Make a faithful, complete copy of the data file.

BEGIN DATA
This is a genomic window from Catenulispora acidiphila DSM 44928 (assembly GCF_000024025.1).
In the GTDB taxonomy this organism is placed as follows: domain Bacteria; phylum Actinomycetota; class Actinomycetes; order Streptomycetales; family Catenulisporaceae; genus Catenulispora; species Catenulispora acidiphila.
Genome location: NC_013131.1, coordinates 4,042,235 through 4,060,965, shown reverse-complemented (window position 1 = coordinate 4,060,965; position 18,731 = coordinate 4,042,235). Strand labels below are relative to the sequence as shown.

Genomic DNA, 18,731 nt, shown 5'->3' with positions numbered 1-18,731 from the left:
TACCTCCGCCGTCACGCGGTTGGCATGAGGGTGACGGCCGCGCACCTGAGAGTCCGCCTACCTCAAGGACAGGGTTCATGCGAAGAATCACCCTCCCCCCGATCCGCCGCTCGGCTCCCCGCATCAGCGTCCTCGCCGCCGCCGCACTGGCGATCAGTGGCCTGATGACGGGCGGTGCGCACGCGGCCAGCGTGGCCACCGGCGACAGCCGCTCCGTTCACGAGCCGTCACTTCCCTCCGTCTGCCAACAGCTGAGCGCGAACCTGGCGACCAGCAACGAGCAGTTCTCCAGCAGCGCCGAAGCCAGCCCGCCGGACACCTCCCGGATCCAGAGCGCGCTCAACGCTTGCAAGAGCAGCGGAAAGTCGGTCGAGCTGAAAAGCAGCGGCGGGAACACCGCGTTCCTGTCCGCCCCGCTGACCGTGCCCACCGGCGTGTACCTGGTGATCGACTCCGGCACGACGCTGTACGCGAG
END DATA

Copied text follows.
This is a genomic window from Catenulispora acidiphila DSM 44928 (assembly GCF_000024025.1).
In the GTDB taxonomy this organism is placed as follows: domain Bacteria; phylum Actinomycetota; class Actinomycetes; order Streptomycetales; family Catenulisporaceae; genus Catenulispora; species Catenulispora acidiphila.
Genome location: NC_013131.1, coordinates 4,042,235 through 4,060,965, shown reverse-complemented (window position 1 = coordinate 4,060,965; position 18,731 = coordinate 4,042,235). Strand labels below are relative to the sequence as shown.

Genomic DNA, 18,731 nt, shown 5'->3' with positions numbered 1-18,731 from the left:
TACCTCCGCCGTCACGCGGTTGGCATGAGGGTGACGGCCGCGCACCTGAGAGTCCGCCTACCTCAAGGACAGGGTTCATGCGAAGAATCACCCTCCCCCCGATCCGCCGCTCGGCTCCCCGCATCAGCGTCCTCGCCGCCGCCGCACTGGCGATCAGTGGCCTGATGACGGGCGGTGCGCACGCGGCCAGCGTGGCCACCGGCGACAGCCGCTCCGTTCACGAGCCGTCACTTCCCTCCGTCTGCCAACAGCTGAGCGCGAACCTGGCGACCAGCAACGAGCAGTTCTCCAGCAGCGCCGAAGCCAGCCCGCCGGACACCTCCCGGATCCAGAGCGCGCTCAACGCTTGCAAGAGCAGCGGAAAGTCGGTCGAGCTGAAAAGCAGCGGCGGGAACACCGCGTTCCTGTCCGCCCCGCTGACCGTGCCCACCGGCGTGTACCTGGTGATCGACTCCGGCACGACGCTGTACGCGAG